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Laying landmines

Balance of Power

Donald Trump has given Joe Biden much-needed access to major U.S. government departments, including top-secret briefings. But he's still laying landmines for the incoming president, and he has another two months to do so.

Trump's daily schedule is often pretty bare. His legal challenges to his election loss are dwindling. He is spending time as usual at his golf course.

Even so, a series of administration actions suggest he's trying to bake policies in before Biden formally takes over in January, making it harder for his successor to undo them.

That's especially true in foreign policy, where Biden is set to change tack on a number of issues.

In recent weeks the U.S. has sanctioned Russian and Chinese companies for dealing with Iran, plus more Iranian officials, North Korean companies and others.

Trump officials plan further visits to Taiwan — a move sure to irk China. The White House is warning that more as-yet unspecified action against China is possible, after months of tit-for-tat penalties over trade, Xinjiang and Hong Kong.

The biggest question remains Iran, as Biden may re-engage Tehran after Trump withdrew from the 2015 nuclear deal. Trump worked to build an alliance against Iran in the Middle East, something he worries Biden might unpick.

There are reports Israel told its military to prepare for a possible U.S. strike on Iran, though the potential for action is remote (it could struggle to gain support from the Pentagon, would make Saudi Arabia worry about being hit in retaliation, and Europe would be furious).

Yet there is a palpable sense of unease about Trump, and what a man with his tendency for impulsiveness might attempt before he leaves. — Rosalind Mathieson

Trump gives a thumbs up to supporters after he golfed at Trump National Golf Club on Nov. 22.

Photographer: Tasos Katopodis/Getty Images North America

Click here for more on Trump's decision to pardon former National Security Advisor Michael Flynn.

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Global Headlines

Tactical measure | The U.K. government's move to cut its foreign aid budget opened a new rift within the ruling Conservative Party. While the sum involved is small, it masks a key political objective for Prime Minister Boris Johnson. Showing his spending priorities are with the needy at home helps Johnson with Brexit-backing working-class voters in the poorer North who switched to him from the Labour Party at the last election.

Burning bridges | China's efforts to lobby British lawmakers are increasingly falling flat as ties sour between the countries. As Alberto Nardelli, Kitty Donaldson and Peter Martin report, many Conservative Members of Parliament are pressing Johnson's government to curb what they see as China's creeping state-backed influence in critical areas of British life from energy to finance and technology.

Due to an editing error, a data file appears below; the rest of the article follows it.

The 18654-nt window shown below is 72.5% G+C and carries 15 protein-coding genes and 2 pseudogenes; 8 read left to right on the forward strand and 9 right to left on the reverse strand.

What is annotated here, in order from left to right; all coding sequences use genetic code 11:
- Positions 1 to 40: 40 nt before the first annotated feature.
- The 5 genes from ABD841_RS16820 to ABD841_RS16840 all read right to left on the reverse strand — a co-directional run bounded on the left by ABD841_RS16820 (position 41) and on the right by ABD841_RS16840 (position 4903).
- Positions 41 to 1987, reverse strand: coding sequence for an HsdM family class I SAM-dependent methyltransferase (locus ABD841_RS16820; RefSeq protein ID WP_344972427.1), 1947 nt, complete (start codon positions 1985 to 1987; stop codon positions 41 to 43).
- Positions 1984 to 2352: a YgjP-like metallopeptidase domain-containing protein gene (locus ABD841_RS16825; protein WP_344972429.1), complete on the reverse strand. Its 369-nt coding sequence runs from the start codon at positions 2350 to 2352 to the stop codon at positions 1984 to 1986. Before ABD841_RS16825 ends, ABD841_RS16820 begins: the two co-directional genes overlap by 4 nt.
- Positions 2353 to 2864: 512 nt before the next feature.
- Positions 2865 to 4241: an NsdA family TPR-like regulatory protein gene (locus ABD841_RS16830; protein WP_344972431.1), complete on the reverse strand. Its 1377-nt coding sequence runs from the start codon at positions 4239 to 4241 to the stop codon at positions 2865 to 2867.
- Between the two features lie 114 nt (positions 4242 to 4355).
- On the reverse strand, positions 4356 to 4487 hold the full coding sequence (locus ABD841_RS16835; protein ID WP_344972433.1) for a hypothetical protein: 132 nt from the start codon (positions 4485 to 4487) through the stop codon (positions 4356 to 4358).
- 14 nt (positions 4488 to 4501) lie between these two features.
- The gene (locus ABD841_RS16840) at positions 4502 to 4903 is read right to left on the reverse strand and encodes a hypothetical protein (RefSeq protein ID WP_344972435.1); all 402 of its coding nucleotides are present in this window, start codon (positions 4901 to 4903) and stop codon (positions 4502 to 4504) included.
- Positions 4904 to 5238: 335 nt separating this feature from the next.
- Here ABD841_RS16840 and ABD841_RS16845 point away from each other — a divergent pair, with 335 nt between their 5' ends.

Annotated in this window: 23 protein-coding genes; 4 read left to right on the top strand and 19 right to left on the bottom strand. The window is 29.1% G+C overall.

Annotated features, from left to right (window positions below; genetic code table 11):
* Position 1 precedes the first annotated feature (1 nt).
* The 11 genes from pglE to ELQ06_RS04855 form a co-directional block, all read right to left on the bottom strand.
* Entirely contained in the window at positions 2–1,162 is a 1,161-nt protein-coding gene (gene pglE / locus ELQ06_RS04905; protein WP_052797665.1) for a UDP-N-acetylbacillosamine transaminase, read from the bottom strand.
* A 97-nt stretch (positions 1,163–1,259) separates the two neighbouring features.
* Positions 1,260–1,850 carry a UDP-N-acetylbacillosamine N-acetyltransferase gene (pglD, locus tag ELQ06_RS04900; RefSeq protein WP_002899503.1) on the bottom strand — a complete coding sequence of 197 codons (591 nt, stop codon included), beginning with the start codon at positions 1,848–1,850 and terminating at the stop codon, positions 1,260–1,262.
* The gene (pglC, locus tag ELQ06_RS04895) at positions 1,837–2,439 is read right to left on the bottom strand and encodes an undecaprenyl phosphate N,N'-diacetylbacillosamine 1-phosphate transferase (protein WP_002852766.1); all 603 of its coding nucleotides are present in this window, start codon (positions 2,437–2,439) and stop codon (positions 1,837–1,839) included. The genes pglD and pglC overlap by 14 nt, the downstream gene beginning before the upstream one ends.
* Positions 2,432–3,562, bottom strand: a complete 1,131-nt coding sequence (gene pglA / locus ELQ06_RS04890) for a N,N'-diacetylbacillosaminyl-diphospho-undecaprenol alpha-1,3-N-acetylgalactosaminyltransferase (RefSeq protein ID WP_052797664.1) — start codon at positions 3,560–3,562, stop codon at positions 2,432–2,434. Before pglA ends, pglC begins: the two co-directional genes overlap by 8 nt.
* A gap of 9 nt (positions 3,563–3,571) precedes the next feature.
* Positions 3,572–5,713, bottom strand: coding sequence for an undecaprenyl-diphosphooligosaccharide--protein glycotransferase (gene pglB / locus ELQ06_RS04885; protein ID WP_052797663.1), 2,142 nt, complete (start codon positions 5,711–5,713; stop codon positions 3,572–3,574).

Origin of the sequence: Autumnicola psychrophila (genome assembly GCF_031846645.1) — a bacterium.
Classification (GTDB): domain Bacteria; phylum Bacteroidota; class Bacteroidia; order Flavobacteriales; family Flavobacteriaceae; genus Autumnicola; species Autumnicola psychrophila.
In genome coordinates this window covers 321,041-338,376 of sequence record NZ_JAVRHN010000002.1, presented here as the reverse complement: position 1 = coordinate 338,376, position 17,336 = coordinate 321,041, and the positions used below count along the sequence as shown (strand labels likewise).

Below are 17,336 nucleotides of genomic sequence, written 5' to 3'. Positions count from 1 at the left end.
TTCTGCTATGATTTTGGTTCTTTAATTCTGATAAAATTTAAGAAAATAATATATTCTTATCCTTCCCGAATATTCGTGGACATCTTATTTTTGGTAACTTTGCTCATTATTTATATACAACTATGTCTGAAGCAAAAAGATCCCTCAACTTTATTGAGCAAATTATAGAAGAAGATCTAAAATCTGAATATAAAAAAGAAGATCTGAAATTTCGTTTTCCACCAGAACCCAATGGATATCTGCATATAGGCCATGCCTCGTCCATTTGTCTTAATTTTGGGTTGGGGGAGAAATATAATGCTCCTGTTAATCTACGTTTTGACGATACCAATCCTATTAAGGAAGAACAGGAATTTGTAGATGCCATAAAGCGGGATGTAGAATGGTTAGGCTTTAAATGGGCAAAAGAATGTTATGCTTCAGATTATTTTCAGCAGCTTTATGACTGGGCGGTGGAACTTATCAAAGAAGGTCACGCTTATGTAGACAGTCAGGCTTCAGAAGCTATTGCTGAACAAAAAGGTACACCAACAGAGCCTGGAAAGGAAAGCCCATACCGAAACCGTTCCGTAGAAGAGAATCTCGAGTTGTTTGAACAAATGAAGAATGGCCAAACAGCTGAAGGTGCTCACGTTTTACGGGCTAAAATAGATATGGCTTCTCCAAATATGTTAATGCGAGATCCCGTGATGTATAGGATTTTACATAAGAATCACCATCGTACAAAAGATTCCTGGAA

• Prime Minister Scott Morrison said he's appointed his "best people" to work on breaking a stalemate that's seen more than 50 ships laden with Australian coal stranded off Chinese ports.

New Spain | Prime Minister Pedro Sanchez's willingness to cut deals with the far left and regional nationalists may have brought some stability to Spain, but it's outraged his right-wing opponents. Yet, however fragile the governing alliance, the premier now has his own budget in place for the first time since taking power in 2018 and the high bar for no-confidence votes means he's likely to survive at least until the next election due in 2023.

Economic wreckage | Even if Biden rejoins the nuclear deal with Iran, it's going to take a long time to repair the Islamic Republic's economy. Golnar Motevalli explains the challenges ahead for Tehran as it faces the fallout from sanctions, an economic slump fueled by declining oil exports and the worst coronavirus outbreak in the Middle East.

Farsi newspaper Shargh featuring the U.S. election results in Tehran on Nov. 8.

Photographer: Atta Kenare/AFP via Getty Images

Final offensive | Ethiopian Prime Minister Abiy Ahmed ordered the army to begin an assault on the capital of the dissident Tigray region, as fears mount that the expected shelling of the city of 500,000 people could take a heavy civilian toll. United Nations Secretary-General Antonio Guterres called for an end to the violence and for humanitarian access to the region where food and fuel are running out.

What to Watch

  • Italian Prime Minister Giuseppe Conte's closest aide says the European Central Bank should consider wiping out or holding forever the government debt it buys during the current crisis to help nations recover.
  • The leaders of Poland and Hungary are meeting as pressure builds on them to relent on their effective veto of the European Union's $2 trillion spending package because they oppose tying funding to upholding the rule of law.
  • Lithuania was the EU's worst-hit economy in the wake of the global financial crisis, but now is looking like the bloc's least affected during the pandemic.

And finally ... Many of the largest cluster Covid-19 outbreaks in the U.S. have been in prisons, prompting doctors and researchers to push for urgent changes in the criminal justice system. That includes drawing on successes elsewhere. When three inmates were infected in South Korea early last spring, the response was swift: "Walk-thru" testing booths were installed in compounds, masks universally distributed and visits curtailed. Nine months on, it has reported only one other virus jail cluster.

Coronavirus screening at Gimcheon Correctional Institution for Boys.

Source: Korea Disease Control & Prevention Agency



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